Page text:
One of my favorite Mark Twain quotes is, “History doesn’t repeat itself, but it rhymes.”
I thought of it again last week when I read about the price war going on in the Infrastructure as a Service (IaaS) space. Larry Dignon made the clever observation that he paid more for electricity in January than it cost to get IT infrastructure now that Microsoft and Amazon have decided to double down on the infrastructure game.
Call it “Profit as an Option,” or PaaO. The whole cloud computing trend reminds me of the history of the application service provider (ASP) market a dozen years ago. Back then, applications were all client-server, which meant that just about every mouse click and keystroke had to be echoed back to the host. Networks didn’t want that much traffic, and servers bogged down from all the packet handling. I get tired just thinking about it. Of course, the entire system went to hell in a hand basket because nobody could fit enough users on a server with acceptable performance to eke out a profit.
Today’s cloud computing is different. It has degenerated from multi-tenant, shared software and common infrastructure to paying by the drink for IT services that support conventional applications. The part of history that repeats this time is that with more Web-friendly applications, you can make a profit from hosting users on a server farm — if you want to.
Different Paths, Same Destination
The part that rhymes is the direction each of the major vendors is taking with regard to pricing. If they cut their prices for long enough, they’ll be able to go out of business like their ASP forebears. But since we’re talking about two very large companies that know how to generate cash, that won’t happen in your lifetime. I have to wonder aloud if this kind of competition is legal. Didn’t J.D. Rockefeller do this?
The other possibility, though, is that someone in the executive suite will decide that not making money is just not as much fun as its opposite. If that happened, one or both vendors could end up pulling the plug, which might cause a few of us to cry foul. That’s the rhyme for me — the end is the same as with ASPs, but the path we traveled to get there was presumably more scenic.
The Cheapification of the Cloud
Why do we do this? There are so many serious customers out there trying to make a buy decision by examining cloud computing with a microscope to ensure their precious data won’t be corrupted or stolen, and the supposed adults in the room are engaging in a game of chicken.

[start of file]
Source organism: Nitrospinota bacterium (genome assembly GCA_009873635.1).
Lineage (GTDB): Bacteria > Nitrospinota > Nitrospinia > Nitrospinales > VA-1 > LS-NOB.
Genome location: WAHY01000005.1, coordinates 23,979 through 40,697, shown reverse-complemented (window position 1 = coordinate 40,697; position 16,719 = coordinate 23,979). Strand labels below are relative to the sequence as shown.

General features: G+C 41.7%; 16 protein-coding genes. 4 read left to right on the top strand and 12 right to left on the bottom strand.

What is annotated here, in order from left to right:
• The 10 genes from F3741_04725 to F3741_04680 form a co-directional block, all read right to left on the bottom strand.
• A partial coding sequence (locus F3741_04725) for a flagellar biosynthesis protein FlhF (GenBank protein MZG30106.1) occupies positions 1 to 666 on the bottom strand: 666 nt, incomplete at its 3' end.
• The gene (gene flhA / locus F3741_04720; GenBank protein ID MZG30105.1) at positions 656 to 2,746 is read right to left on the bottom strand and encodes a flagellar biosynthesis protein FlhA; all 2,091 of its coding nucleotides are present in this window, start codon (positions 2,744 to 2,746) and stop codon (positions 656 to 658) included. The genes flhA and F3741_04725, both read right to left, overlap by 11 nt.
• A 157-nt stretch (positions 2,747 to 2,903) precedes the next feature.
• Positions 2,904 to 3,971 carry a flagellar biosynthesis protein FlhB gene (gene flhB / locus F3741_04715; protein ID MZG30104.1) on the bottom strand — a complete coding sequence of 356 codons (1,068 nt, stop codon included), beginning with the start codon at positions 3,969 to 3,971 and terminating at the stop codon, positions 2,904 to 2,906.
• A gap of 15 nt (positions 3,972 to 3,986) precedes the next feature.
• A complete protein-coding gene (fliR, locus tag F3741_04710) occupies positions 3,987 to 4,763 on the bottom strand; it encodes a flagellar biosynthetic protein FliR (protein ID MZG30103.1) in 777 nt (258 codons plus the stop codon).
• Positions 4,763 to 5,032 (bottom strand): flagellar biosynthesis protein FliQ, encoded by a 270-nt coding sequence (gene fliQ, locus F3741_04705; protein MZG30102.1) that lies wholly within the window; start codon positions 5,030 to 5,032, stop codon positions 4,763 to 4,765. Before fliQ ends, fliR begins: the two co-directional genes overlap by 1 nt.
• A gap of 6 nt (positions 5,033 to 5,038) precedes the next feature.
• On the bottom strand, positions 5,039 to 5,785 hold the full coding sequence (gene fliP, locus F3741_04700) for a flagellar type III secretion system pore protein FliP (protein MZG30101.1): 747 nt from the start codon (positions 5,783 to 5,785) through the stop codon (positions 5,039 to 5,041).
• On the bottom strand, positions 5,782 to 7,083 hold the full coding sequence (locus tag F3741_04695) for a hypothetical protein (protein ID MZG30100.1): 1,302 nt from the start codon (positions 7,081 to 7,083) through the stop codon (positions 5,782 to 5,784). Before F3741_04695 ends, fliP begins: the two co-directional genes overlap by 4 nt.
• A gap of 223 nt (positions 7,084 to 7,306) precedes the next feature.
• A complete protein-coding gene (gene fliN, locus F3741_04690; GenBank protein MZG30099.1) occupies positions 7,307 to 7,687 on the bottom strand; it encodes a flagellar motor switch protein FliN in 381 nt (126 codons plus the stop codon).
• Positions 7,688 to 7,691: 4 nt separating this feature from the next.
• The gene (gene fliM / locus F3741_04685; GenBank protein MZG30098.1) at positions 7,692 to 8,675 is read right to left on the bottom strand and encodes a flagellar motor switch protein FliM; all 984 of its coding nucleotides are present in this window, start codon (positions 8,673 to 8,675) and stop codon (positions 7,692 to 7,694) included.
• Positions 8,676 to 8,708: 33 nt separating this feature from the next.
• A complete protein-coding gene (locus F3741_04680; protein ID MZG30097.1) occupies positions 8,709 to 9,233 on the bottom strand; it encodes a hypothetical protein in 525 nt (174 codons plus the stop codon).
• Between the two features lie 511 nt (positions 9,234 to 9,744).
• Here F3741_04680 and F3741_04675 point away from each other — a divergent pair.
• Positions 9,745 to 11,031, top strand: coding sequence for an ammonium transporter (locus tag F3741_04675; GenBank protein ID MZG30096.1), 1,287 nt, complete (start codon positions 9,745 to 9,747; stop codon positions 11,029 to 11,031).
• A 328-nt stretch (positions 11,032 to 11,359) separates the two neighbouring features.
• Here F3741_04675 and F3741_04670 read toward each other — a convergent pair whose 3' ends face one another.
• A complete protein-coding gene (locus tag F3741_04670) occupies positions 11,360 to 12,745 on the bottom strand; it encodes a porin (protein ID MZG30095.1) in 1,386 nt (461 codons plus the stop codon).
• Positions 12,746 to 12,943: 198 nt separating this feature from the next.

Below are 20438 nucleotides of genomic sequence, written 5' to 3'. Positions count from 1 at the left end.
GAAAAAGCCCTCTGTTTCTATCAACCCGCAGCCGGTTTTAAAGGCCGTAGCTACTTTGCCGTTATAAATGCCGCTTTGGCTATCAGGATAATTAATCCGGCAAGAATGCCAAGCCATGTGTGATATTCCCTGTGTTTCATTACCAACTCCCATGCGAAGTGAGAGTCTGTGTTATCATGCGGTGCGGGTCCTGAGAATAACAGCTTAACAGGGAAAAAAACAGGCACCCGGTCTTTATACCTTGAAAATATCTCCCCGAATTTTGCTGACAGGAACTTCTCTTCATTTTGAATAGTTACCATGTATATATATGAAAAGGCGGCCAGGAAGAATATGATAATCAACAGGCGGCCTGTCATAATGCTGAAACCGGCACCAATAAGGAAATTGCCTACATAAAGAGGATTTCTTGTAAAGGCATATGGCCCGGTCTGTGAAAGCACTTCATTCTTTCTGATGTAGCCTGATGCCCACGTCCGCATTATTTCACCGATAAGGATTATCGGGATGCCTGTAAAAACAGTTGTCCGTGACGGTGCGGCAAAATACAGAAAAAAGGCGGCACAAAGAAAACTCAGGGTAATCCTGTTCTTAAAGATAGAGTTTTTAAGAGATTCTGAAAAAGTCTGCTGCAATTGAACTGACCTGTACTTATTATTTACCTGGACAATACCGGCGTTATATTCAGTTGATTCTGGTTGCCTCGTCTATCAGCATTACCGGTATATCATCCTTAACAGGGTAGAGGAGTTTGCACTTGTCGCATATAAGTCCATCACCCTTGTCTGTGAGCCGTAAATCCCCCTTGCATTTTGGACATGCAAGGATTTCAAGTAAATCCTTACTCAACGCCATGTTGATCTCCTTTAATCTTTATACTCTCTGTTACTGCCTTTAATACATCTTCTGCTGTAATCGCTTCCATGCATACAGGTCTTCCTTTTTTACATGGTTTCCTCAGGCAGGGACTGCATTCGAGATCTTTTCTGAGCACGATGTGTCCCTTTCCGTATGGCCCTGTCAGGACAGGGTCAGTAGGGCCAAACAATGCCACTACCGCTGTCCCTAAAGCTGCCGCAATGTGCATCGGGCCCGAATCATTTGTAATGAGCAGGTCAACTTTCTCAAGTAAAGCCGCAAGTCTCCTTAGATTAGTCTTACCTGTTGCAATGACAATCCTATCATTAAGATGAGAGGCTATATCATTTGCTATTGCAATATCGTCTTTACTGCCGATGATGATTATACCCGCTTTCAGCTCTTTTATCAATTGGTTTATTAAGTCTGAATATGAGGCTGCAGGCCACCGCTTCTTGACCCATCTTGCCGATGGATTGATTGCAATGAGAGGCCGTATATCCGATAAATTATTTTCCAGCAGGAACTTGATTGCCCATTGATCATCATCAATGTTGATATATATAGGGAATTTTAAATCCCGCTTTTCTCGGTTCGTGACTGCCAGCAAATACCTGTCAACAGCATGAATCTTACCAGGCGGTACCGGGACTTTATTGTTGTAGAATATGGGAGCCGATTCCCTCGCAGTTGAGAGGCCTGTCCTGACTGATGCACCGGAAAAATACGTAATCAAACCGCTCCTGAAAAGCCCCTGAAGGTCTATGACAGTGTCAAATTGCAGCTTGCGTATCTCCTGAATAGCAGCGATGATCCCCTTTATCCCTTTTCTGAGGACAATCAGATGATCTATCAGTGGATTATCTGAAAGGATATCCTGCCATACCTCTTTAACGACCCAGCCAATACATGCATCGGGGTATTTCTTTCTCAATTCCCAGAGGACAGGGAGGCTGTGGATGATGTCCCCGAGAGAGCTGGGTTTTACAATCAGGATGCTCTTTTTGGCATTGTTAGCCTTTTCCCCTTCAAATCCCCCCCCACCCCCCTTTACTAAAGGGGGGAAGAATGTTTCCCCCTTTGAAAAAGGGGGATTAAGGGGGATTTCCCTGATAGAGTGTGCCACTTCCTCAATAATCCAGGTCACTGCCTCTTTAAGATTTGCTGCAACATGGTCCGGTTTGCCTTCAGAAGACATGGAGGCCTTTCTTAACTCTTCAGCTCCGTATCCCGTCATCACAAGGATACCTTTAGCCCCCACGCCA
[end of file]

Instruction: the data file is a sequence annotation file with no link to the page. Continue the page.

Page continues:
Price wars are a common facet of business when supply is relatively high compared to demand, especially if all vendors want to increase the size of the market. They could also decide to stop flooding the market with product so that the excess capacity wasn’t burning a hole in their pockets. It reminds me of a Ron White line about being arrested on a drunkenness charge: “I had the right to remain silent, but not the ability.”
Lower prices probably will bring more companies into cloud computing, especially small companies trying to figure out a smart strategy for competing in a tough market. So that’s good. But as soon as profit flies out the window, vendors start looking for ways to lower costs and cheapen the product.
That typically means less service, more self-service, and the loss of who knows what — things that were once standard in a service completely gone. It will become apparent that we’re headed in that direction when Amazon and Microsoft start hiring executives with airline experience.
Regulated Monopoly Model
The thing that no one seems to get in this picture is that while IT services have become a commodity, they can’t, or at least shouldn’t, be commoditized, because the switching cost is significant. IT services will for a long time be less like a true commodity and much more like a regulated monopoly or duopoly of possibly several vendors. For almost a century, that’s what the phone company was — so were airlines, and in many places so are electric utilities today. Ever hear of a rate-setting commission? The Texas Rail Road Commission?
The regulated monopoly model might not deliver the lowest prices or choice of vendor, and the style of service might seem homogenized in a regulated monopoly. But these types of organization aspire to a higher good — uninterrupted service and a fair price across a wide swath of the population.
So in my mind this price war is simply indicative of a nascent market, and my bet is that in the future some form of regulation that protects customers from the downside of reckless pricing schemes will come into play and the vendors will be forced to make a profit. ASPs never got that far, so that’s the real rhyme in Twain’s idea.